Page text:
Norton, John, LTG

Deceased
 
 Photo In Uniform   Service Details
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Last Rank
Lieutenant General
Last Service Branch
US
Last Primary MOS
00GD-Commanding General (Deputy)
Last MOS Group
General Officer
Primary Unit
1973-1975, Allied Joint Forces Command (JFC)
Service Years
1935 - 1975

US

Lieutenant General



Nine Overseas Service Bars


 Last Photo   Personal Details 


Home State
Virginia
Virginia
Year of Birth
1918
 
This Military Service Page was created/owned by the Site Administrator to remember Norton, John, LTG USA(Ret).
 
Contact Info
Home Town
Bayse, VA
Last Address
Bayse, VA

Date of Passing
Dec 06, 2004
 
Location of Interment
West Point Cemetery - West Point, New York
Wall/Plot Coordinates
Not Specified

 Official Badges 

Allied Forces Central US Army Retired Army Staff Identification Belgian Fourragere

Infantry Shoulder Cord Netherlands Orange Lanyard US Army Retired (Pre-2007) Meritorious Unit Commendation 1944-1961

French Fourragere


 Unofficial Badges 

Order of Saint Maurice Order of Saint Michael (Gold)




 Additional Information
Last Known Activity
LTG John Norton died of cancer in his home in Basye, Va., on 6 Dec 2004, at age 86. General Norton was born at Fort Monroe, Virginia, and grew up in Norfolk.

General Norton, who was known as Jack, spent nearly 40 years in the Army. He joined in the mid-1930s and, after two years as an enlisted man, won an appointment to the U.S. Military Academy. At West Point, the faculty named him first captain of the Class of 1941, an honor bestowed on one cadet a year for academic achievement and leadership. The future general was the cadet commander of the corps at the academy.    

During World War II, General Norton was a paratrooper with the 505th Parachute Infantry Regiment of the famed 82nd Airborne Division, jumping behind German lines into the French village of St. Mere-Eglise on D-Day. A museum honoring the airborne efforts on D-Day now stands in St. Mere-Eglise.

General Norton also participated in the Battle of the Bulge and saw combat in Sicily, Italy, Belgium and Germany. In January 1946, he helped plan a victory parade in New York, leading the troops of the 82nd Airborne.

In the late 1940s, General Norton assisted Army General James M. Gavin in planning policies to coordinate airborne activities with the newly formed Air Force. From 1950 to 1953, he was executive officer to Army Secretary Frank Pace Jr. He spent the next several years in Yugoslavia, administering a federal aid program.

After receiving certification as an airplane and helicopter pilot in 1956, General Norton had a major role in shaping aviation within the Army. In 1962, he was a member of the Howze Board, directed by Lieutenant General Hamilton Howze, that devised the Army's modern doctrine of using airpower in wartime. Among other things, it outlined the future use of helicopters in combat.

General Norton became commanding general of the Army's 1st Cavalry Division in Vietnam in 1966, putting into practice the air cavalry recommendations he had helped frame four years before.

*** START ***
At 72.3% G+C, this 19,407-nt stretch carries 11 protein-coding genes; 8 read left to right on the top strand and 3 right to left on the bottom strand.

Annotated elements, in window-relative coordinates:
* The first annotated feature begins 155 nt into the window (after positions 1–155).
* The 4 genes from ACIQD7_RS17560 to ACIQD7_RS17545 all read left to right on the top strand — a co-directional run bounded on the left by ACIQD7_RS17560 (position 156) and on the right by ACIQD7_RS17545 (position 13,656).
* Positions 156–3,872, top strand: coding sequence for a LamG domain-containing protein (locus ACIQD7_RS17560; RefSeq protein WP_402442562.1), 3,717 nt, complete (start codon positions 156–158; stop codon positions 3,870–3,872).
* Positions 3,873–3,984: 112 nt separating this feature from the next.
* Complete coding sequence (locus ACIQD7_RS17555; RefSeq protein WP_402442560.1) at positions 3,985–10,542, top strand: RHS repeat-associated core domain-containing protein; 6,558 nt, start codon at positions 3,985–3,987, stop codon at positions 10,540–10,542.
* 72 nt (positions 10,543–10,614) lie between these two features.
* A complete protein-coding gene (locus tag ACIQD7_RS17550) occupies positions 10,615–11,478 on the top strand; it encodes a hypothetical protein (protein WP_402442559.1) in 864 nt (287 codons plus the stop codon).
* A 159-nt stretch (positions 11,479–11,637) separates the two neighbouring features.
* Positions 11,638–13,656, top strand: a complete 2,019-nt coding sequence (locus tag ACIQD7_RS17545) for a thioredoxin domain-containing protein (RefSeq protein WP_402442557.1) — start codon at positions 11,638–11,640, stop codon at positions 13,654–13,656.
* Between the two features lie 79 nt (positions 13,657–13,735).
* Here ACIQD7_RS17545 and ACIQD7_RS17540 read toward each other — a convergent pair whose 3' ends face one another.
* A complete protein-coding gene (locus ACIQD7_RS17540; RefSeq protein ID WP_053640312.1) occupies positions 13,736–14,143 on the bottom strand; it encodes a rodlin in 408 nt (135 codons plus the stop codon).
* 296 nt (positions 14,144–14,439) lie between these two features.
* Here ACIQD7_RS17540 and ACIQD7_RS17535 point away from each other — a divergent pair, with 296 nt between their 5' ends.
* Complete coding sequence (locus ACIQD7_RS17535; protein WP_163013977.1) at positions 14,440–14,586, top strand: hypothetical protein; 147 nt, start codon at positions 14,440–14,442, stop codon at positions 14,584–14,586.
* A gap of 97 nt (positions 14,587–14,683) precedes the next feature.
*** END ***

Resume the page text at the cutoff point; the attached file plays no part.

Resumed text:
From 1970 to 1973, he was commanding general of the Combat Development Command at Fort Belvoir, where he oversaw the early steps of building the Black Hawk helicopter and the M1 Abrams main battle tank. In his final military post, from 1973 to 1975, Gen. Norton was deputy commander in chief of NATO's Allied Joint Force Command in Naples.

After his retirement from the Army, he worked with other military leaders in advising Pentagon officials and members of Congress. He also closely followed developments at West Point. He assisted in preparing three documentaries about airborne operations during World War II for the History Channel.

He is a member of the Army Aviation Hall of Fame and the Army Field Experimentation Hall of Fame. On 22 Sept 2004, he received the Doughboy Award for his contributions to combat Infantry.

His wife of 46 years, Cheyney McNabb Norton, died in 1992.

His second wife, Leslie C. Smith, whom he married in 1992, died in 2002.

Survivors include three children, retired Army Lieutenant Colonel John Norton Jr. of Berryville, Virginia, Alexandra Norton of San Miguel de Allende, Mexico, and Cheyney Edwards of Warrenton; a sister; nine grandchildren; and two great-grandchildren.

   
Other Comments:

Army Aviation Hall of Fame 1977 Induction

Lieutenant General John Norton became associated with Army Aviation in 1955 when he was assigned to the Office of the Chief for Research and Development in the Department of the Army. He served as chief of the Airborne, Aviation, and Electronics Division, and of the Airmobility Division. During that three-year tour, he attended the Army Aviation School, earning a dual rating as a fixed and rotary wing aviator.

He was assigned as the Army Aviation Officer, Headquarters, USCONARC, Fort Monroe, in September 1960. In that capacity, he was twice selected to serve on high-level boards. The first was the Hoelscher Committee which was formed to study and make proposals to the chief of staff regarding the reorganization of the Army.